The outgoing USAID chief also dismissed the fears that the agency wouldn’t be able to handle the coronavirus crisis once he left. “I don’t worry about USAID’s ability to respond,” Green said. He cited the agency’s newly established task force to tackle the coronavirus pandemic, which is led by Ken Staley, a doctor and veteran policy official who served as the administration’s global malaria coordinator beginning in 2018. 

Other veteran USAID officials said the agency needed a new full-fledged administrator as soon as possible, as fears mount over how the international aid agency can manage humanitarian crises and conflicts in the midst of a pandemic.

They said Green’s push to reform USAID, including streamlining its bureaucracy and better aligning its budget and policy shops, would help the agency better respond to the current crisis. 

“It’s kind of rewiring the circuit board to make sure it works better and more efficiently, and that is not sexy,” Konyndyk said. “Often the biggest frustrations are these kind of stupid structural or administration holdover structures that don’t make any sense anymore but are impossible to fix because no one ever wants to invest the political capital in fixing them.

“I have a lot of respect for the fact that with the tenure [Green] had, he tried to focus on actually making the agency run better. Not everybody comes in and tries to do that.”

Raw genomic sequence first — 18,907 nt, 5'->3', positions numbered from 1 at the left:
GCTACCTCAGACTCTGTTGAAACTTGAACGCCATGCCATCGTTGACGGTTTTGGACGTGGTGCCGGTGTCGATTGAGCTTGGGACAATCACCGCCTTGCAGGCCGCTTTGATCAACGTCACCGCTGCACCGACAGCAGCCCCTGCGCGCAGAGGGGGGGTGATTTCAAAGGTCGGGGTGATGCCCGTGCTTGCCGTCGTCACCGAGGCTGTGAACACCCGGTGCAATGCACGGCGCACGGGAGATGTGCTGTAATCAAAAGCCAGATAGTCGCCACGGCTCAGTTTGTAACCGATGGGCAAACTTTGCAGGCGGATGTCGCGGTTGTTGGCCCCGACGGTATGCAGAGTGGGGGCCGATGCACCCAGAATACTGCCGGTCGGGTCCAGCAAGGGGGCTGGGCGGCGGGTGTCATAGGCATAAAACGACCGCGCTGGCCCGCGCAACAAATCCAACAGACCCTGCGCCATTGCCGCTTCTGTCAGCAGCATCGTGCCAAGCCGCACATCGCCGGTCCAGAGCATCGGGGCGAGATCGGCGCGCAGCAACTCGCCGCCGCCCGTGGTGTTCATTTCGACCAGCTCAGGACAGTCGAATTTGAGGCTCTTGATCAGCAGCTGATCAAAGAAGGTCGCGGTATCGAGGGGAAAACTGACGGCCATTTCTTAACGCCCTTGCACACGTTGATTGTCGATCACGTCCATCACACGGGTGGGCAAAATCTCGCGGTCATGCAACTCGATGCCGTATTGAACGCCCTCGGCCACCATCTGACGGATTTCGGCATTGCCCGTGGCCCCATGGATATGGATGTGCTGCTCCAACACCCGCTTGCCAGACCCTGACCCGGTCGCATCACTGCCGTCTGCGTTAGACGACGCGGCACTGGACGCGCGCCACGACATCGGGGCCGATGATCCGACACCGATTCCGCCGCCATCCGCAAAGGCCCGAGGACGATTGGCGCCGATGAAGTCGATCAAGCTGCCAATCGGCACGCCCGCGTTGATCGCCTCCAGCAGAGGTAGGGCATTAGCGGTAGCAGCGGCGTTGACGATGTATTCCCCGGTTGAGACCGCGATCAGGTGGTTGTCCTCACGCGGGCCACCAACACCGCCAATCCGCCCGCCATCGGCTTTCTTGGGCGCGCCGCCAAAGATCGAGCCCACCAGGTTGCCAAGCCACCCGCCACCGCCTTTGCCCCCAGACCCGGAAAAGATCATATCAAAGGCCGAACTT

The administrator position—which requires presidential nomination and Senate confirmation—now joins a raft of other key senior posts in the administration that are filled by lower-level officials in an acting capacity. “Timely and comprehensive nominations have been a challenge for this administration,” said Lester Munson, a former senior Senate staffer and USAID official now at the BGR Group, a government relations firm.

“It’s critically important that USAID have leadership right now and strong leadership and that it be given the authority and power to take off and do what it can do very well,” said Gayle Smith, a former USAID chief under Obama and head of the ONE Campaign, a global health advocacy organization. “On the one hand, it’s challenging that there’s no confirmed administrator. On the other hand, this agency knows how to deal with complex crises.”

Robbie Gramer is a diplomacy and national security reporter at Foreign Policy. Twitter: @RobbieGramer